The strong hand of Diego Ibáñez

“Obfuscated” was the word that the opposition used to describe Diego Ibáñez, deputy and head of Social Convergence -the group of which President Boric is a part-, when he went down the stairs of the Senate sector in the former Congress, where they were together.

At first, he avoided giving answers to the press, but after insistence, while they followed him through Morandé, he explained that the negative result of the negotiations was a “lack of will on the part of the right to be able to open up to more democratic seats.”

He assured that a 100% elected body had been pushed, but that “the right has made us a mixed proposal and we are evaluating it with our parties, with our colleagues. We believe and insist that there must be the greatest capacity for democratically elected seats here.”

And it is that different leaders of the right indicated him as one of those who put limits on the talks, since they described that the deputy stated that, in order to advance in a mixed formula, he had to consult it with his bases and that for that reason he was not available to dispatch a deal this Tuesday.

The senator and president of the UDI, Javier Macaya, pointed out when leaving that he regretted that “a position that had a broad consensus at the table, which was to reach a mixed agreement, for a quite marginal difference and based on the inflexibility, particularly of the party of the President of the Republic, has not materialized”.

Meanwhile, the deputy and head of the Evópoli bench, Francisco Undurraga, described that “to the question about whether it was feasible for the forces representing the current government to reach an agreement today, the deputy Diego Ibáñez said that ‘no chance’ “.

The foregoing, because its community (CS) was one of the most intransigent around a 100% elected body on Monday and Tuesday. The first signal was a publication from the Social Convergence Twitter, where a photograph was shared with María José Hoffmann, Javier Macaya, Francisco Chahuán, Diego Schalper and Iván Moreira, with the phrase “democracy is built with choice, not with designation”. ”, and the description of the publication read: “Let’s not leave them in the hands of the same as always!”. Message that was poorly received on the right.

Consulted Ibáñez, he assured that “there are precisely, as the tweet indicates, those who want to designate those who draft the new Constitution by hand.”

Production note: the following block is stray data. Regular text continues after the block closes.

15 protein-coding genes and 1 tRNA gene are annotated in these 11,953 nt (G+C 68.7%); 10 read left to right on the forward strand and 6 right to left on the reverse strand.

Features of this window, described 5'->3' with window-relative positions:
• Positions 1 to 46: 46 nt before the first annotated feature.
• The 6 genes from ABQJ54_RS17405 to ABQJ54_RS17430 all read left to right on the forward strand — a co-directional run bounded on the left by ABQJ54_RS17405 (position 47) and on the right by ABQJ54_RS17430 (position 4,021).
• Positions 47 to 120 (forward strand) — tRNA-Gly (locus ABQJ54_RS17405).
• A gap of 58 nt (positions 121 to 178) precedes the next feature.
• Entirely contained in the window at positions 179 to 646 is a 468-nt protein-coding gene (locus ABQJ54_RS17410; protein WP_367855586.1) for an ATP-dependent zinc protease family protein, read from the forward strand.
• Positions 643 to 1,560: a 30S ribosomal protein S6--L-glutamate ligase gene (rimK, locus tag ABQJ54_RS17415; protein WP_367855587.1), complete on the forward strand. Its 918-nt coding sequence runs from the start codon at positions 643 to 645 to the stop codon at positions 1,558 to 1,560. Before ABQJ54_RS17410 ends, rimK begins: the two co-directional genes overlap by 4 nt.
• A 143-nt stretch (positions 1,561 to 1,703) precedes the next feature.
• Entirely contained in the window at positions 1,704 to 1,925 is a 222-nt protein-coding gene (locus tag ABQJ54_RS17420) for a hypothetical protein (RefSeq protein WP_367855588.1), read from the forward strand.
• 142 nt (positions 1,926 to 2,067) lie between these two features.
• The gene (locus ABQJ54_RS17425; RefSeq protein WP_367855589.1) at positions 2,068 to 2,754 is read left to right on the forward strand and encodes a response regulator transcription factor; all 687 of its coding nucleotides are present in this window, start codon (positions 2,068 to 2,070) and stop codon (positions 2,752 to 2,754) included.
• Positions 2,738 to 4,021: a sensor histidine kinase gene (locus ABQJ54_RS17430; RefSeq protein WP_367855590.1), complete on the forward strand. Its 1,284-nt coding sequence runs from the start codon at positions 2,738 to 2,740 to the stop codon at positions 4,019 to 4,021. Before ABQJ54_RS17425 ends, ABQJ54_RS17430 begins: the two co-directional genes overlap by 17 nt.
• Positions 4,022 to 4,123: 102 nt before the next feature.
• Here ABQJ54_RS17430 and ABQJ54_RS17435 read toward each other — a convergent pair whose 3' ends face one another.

The second signal was another tweet on the Social Convergence website this Tuesday at 3:00 p.m. that said “Editors and experts of the new Constitution must be elected by popular vote! Let us take care of our democracy and the principle of choosing the path that Chile needs”.

While, on Tuesday morning, the senator and president of the Democratic Revolution said that “neither the right nor we have the possibility of enabling a new constituent process approved by 4/7 in Congress, therefore, an agreement implies putting ourselves in a hybrid scenario between what they propose and what we propose”, Deputy Ibáñez stressed that they would fight “tirelessly so that they are not appointed and are elected”.

The speech of the head of Social Convergence was in line with what President Gabriel Boric proposed to his government alliance last Friday as a red line: a 100% elected body. To this were added the statements of the President on Saturday, when he pointed out that for his sector it was “important that this process have citizen legitimacy and that requires that the constituents be elected.”

In addition, this Tuesday Boric emphasized that it was important for the political parties to reach an agreement “this week” regarding the constituent process, to have “a new Fundamental Charter that grants stability and a new social pact to our country, and that is legitimate before the eyes of the citizenry.

Ibanez was not the only one. Deputies from the ruling party such as the socialist Juan Santana, the militant of Comunes Claudia Mix, and the communist Carmen Hertz came out to criticize the path of the talks leading to a mixed body.

Marco Velarde, the president of Comunes, said in an interview with Third that, if this mechanism was chosen, it should be validated via the party’s general council whether or not they attended the signing of the agreement. However, he contextualized that he believed that, since I Approve Dignity (Frente Amplio, Partido Comunista and Federación Regionalista Verde Social), they should reach an agreement, since there was “the obligation to have a new Constitution.”

Parity: another of the entanglements

“After the disarmament of the fundamental knots come the details,” pointed out one of the ruling party’s negotiators in the corridors of the former Congress. He was referring to the fact that, if an agreement is reached regarding the composition of the body and the role that the experts will have, there are other issues that must also be cut.

One of them – sources on both sides say – is already relatively closed: indigenous seats in the conformation of the constituent body. It has been proposed that they be in proportion to the number of people belonging to indigenous peoples who vote in the representative elections.

One in which there is more disagreement is that of parity. From the ruling party, it has been proposed to enshrine this principle both in the conformation of lists –that are, for example, with the same number of women as men, and ordered interspersed–, and that it is also applied in the conformation of the body. Part of the opposition does not agree with the second point.